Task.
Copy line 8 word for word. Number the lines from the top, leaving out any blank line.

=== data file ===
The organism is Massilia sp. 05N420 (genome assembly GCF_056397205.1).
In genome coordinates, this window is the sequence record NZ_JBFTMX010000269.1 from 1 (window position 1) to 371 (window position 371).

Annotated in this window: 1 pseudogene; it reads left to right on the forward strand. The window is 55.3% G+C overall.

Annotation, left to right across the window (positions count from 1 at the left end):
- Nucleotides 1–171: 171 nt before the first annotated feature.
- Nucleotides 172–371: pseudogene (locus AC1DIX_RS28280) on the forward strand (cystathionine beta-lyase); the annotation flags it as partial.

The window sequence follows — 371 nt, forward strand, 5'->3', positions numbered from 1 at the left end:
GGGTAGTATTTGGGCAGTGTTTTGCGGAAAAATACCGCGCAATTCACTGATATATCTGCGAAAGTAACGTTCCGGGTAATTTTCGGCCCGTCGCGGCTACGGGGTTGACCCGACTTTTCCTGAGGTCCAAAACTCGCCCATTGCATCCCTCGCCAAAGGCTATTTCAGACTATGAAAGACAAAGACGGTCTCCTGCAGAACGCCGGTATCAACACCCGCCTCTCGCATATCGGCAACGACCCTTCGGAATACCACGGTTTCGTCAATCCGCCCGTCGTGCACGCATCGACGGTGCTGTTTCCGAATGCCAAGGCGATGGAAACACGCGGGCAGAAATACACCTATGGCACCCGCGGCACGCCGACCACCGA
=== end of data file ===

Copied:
GGGTAGTATTTGGGCAGTGTTTTGCGGAAAAATACCGCGCAATTCACTGATATATCTGCGAAAGTAACGTTCCGGGTAATTTTCGGCCCGTCGCGGCTACGGGGTTGACCCGACTTTTCCTGAGGTCCAAAACTCGCCCATTGCATCCCTCGCCAAAGGCTATTTCAGACTATGAAAGACAAAGACGGTCTCCTGCAGAACGCCGGTATCAACACCCGCCTCTCGCATATCGGCAACGACCCTTCGGAATACCACGGTTTCGTCAATCCGCCCGTCGTGCACGCATCGACGGTGCTGTTTCCGAATGCCAAGGCGATGGAAACACGCGGGCAGAAATACACCTATGGCACCCGCGGCACGCCGACCACCGA